A Pakistani military cargo plane carrying relief goods for the homeless and injured of Afghanistan’s earthquake landed at the Khost airport on Saturday, bringing tents, food and medical supplies for the mountainous region.
Thousands were left affected by this week’s powerful earthquake in eastern Afghanistan, which state media said killed 1,150 people. An aftershock on Friday claimed five more lives.
Mansoor Ahmad Khan, Pakistan’s ambassador in Kabul, said the relief goods sent by Pakistan on Saturday were given to Taliban officials.
“It was our duty to help our Afghan brethren at this difficult time,” he said.
Neighbouring Pakistan was often accused of harbouring Afghanistan’s Taliban fighters before they assumed power last August as US-led international forces withdrew from the country after 20 years.
Since the takeover, Islamabad has led the way in pressing the world to engage with the Taliban government.
Earlier, Pakistan’s government and a Pakistani charity had sent 13 lorries carrying food, tents, medicines and other essential items to Afghanistan.
A 19-member team from Pakistan comprised physicians and paramedics has been helping Afghanistan’s Taliban-run government in Khost.
The quake struck a remote, deeply impoverished region of small towns and villages tucked among rough mountains near the Pakistani border, collapsing stone and mud-brick homes and in some cases killing entire families.
Nearly 3,000 homes were destroyed or badly damaged in Paktika and Khost provinces, state media reported.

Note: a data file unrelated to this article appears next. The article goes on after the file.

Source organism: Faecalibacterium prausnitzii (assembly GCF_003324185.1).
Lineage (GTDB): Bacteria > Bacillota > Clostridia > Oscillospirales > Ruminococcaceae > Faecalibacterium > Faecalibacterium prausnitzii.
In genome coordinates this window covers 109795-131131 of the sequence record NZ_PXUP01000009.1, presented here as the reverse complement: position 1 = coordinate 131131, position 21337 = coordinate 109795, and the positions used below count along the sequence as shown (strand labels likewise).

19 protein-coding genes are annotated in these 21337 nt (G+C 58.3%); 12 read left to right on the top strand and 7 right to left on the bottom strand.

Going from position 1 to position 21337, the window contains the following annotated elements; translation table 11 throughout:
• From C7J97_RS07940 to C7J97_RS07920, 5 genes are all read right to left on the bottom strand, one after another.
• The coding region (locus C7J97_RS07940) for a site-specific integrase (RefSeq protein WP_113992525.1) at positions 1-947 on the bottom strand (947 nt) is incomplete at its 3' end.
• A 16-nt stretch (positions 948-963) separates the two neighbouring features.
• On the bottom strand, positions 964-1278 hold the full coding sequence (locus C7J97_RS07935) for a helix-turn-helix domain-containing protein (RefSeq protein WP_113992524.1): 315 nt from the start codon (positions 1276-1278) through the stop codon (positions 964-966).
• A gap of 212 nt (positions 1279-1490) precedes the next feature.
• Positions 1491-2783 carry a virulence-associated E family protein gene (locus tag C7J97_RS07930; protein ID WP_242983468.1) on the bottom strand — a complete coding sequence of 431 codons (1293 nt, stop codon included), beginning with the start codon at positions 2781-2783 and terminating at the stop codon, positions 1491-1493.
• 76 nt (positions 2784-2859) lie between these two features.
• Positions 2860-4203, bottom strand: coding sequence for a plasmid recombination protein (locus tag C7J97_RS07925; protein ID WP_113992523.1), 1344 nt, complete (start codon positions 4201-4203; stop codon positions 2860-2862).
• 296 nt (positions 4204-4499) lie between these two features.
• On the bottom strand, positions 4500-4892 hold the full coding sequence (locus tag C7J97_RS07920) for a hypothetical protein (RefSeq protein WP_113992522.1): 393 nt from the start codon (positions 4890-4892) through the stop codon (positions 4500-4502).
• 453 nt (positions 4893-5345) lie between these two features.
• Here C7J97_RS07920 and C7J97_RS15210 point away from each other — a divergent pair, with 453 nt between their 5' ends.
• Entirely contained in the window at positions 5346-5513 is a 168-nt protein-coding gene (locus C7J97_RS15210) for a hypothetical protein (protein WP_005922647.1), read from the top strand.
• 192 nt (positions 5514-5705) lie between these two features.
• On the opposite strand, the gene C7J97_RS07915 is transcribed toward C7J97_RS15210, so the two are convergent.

Officials said Saturday that Pakistan has opened its border in the north-west to transport critically injured Afghans to hospitals in Pakistan. The number of Afghans who arrived for medical treatment is not known.
Among the dead from Wednesday’s magnitude 6.1 quake were 121 children, and that figure is expected to climb, according to the Afghanistan representative of Unicef, the UN children’s agency. He said about 70 children were injured.
Dawlat Khan in the district of Gayan in Paktika province said five members of his family were injured and his house destroyed by the earthquake.
“We are facing many problems. We need all kind of support, and we request the international community and Afghans who can help to come forward and help us,” he told the Associated Press.
Rutted roads through the mountains, already slow to drive on, were made worse by damage from the earthquake and rain.
The International Red Cross has five hospitals in the region, but damage to the roads made it difficult for those in the worse-hit areas to reach them, said Lucien Christen, ICRC spokesman in Afghanistan.
An Afghan military helicopter delivered food and other necessities to people in Gayan on Saturday. Dozens of men and children gathered in an open area under the hot sun to wait for food, water and tents from the Afghan Red Crescent.
The aid organisation said it would distribute relief items to about 1,000 families in the district.
At Urgan, the main city in Paktika province, medical supplies from the World Health Organisation were delivered to the main hospital.
Unicef delivered blankets and basic supplies to quake-hit villages, as well as tarpaulins for the homeless to use as tents.
In the district of Spera in Khost province, Unicef sent water purification tablets along with soap and other hygiene products.
Aid groups said they feared cholera could break out after damage to water and sewerage systems.